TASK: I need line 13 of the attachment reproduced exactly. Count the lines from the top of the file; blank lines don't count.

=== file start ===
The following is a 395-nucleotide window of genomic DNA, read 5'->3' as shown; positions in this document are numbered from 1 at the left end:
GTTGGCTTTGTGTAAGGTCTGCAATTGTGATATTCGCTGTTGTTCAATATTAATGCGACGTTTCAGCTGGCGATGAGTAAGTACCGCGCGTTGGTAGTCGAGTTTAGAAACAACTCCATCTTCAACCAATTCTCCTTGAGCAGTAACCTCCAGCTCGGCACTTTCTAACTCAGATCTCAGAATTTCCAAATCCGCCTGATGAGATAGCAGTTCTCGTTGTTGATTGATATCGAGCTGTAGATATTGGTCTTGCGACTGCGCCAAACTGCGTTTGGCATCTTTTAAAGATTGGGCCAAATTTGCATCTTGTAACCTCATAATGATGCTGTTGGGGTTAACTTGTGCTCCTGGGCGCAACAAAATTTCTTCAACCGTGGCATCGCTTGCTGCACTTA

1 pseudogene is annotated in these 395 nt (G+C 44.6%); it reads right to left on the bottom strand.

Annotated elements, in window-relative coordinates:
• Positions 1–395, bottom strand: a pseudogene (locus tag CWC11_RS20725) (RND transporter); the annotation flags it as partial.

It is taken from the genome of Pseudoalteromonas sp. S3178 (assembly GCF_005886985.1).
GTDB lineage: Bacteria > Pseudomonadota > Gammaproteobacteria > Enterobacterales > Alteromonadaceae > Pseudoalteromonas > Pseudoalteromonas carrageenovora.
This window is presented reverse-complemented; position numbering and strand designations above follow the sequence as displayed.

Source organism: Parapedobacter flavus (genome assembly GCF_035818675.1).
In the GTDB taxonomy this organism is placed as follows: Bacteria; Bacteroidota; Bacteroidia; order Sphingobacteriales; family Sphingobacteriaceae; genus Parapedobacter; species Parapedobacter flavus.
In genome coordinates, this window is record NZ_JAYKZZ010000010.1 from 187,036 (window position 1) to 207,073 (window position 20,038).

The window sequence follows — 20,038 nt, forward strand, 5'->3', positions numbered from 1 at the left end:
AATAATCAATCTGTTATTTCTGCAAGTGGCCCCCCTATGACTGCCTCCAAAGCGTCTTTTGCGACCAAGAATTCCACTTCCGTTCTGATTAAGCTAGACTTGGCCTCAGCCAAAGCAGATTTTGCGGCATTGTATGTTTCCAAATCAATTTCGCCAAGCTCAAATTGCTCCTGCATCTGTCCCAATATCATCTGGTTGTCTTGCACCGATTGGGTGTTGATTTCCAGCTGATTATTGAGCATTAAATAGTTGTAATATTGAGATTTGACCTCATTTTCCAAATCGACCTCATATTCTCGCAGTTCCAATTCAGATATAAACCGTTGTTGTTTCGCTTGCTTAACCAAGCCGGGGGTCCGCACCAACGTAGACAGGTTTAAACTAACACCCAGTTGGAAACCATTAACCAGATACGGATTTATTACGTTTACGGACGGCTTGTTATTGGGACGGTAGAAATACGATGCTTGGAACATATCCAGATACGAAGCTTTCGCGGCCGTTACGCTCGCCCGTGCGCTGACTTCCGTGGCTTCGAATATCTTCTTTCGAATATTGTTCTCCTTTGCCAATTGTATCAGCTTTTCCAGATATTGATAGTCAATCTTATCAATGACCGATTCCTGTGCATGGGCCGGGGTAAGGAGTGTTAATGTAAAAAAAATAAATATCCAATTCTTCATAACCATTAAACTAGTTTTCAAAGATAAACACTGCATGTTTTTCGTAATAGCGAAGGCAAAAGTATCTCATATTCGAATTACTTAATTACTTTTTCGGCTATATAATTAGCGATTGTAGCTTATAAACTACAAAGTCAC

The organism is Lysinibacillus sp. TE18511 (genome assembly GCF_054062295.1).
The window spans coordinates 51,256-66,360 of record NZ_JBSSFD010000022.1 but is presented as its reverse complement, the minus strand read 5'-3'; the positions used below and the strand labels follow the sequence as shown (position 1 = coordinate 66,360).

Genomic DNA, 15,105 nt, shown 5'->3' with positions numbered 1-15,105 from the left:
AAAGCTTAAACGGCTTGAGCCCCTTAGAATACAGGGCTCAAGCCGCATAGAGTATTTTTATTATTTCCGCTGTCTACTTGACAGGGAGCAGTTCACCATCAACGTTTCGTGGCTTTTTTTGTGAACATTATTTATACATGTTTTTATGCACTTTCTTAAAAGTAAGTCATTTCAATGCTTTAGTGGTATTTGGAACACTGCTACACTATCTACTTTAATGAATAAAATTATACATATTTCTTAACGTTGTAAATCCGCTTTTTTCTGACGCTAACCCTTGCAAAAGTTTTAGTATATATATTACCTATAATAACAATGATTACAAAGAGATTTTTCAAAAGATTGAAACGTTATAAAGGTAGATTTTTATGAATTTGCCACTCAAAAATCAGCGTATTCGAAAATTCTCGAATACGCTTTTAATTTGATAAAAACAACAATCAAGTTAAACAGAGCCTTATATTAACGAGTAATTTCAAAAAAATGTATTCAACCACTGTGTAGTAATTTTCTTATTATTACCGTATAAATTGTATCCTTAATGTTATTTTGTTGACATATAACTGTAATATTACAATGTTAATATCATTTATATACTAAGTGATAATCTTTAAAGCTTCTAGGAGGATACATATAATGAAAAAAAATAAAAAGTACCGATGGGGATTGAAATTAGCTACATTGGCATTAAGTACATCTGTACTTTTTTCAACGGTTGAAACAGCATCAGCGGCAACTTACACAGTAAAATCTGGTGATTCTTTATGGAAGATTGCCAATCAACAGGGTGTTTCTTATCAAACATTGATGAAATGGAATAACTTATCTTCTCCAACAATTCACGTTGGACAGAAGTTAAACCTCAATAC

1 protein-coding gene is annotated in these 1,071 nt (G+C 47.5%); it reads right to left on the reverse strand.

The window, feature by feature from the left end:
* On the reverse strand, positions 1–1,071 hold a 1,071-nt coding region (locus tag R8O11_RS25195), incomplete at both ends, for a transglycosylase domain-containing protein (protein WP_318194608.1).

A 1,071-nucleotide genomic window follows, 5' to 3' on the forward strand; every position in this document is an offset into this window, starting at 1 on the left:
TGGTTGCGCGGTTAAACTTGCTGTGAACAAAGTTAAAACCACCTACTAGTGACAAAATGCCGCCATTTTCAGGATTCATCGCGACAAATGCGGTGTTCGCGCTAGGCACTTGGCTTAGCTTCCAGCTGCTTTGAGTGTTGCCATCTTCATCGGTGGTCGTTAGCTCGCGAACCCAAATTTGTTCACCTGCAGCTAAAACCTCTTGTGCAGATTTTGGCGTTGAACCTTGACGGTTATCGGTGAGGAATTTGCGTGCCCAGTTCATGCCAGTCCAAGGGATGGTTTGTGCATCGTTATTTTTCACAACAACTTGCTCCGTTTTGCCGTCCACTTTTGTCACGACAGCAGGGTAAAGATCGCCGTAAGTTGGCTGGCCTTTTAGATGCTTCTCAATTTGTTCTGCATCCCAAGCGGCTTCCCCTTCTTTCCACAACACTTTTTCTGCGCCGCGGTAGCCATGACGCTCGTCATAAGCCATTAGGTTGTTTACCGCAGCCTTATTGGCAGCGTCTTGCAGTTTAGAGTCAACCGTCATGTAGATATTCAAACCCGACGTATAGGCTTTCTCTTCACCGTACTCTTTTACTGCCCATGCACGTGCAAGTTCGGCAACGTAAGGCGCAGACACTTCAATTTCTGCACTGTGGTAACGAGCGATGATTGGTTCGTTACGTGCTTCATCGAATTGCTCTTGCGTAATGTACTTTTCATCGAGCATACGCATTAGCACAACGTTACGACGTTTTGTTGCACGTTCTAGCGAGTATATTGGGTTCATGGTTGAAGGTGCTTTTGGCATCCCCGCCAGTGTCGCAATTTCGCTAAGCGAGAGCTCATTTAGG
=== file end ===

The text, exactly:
AATAATCAATCTGTTATTTCTGCAAGTGGCCCCCCTATGACTGCCTCCAAAGCGTCTTTTGCGACCAAGAATTCCACTTCCGTTCTGATTAAGCTAGACTTGGCCTCAGCCAAAGCAGATTTTGCGGCATTGTATGTTTCCAAATCAATTTCGCCAAGCTCAAATTGCTCCTGCATCTGTCCCAATATCATCTGGTTGTCTTGCACCGATTGGGTGTTGATTTCCAGCTGATTATTGAGCATTAAATAGTTGTAATATTGAGATTTGACCTCATTTTCCAAATCGACCTCATATTCTCGCAGTTCCAATTCAGATATAAACCGTTGTTGTTTCGCTTGCTTAACCAAGCCGGGGGTCCGCACCAACGTAGACAGGTTTAAACTAACACCCAGTTGGAAACCATTAACCAGATACGGATTTATTACGTTTACGGACGGCTTGTTATTGGGACGGTAGAAATACGATGCTTGGAACATATCCAGATACGAAGCTTTCGCGGCCGTTACGCTCGCCCGTGCGCTGACTTCCGTGGCTTCGAATATCTTCTTTCGAATATTGTTCTCCTTTGCCAATTGTATCAGCTTTTCCAGATATTGATAGTCAATCTTATCAATGACCGATTCCTGTGCATGGGCCGGGGTAAGGAGTGTTAATGTAAAAAAAATAAATATCCAATTCTTCATAACCATTAAACTAGTTTTCAAAGATAAACACTGCATGTTTTTCGTAATAGCGAAGGCAAAAGTATCTCATATTCGAATTACTTAATTACTTTTTCGGCTATATAATTAGCGATTGTAGCTTATAAACTACAAAGTCAC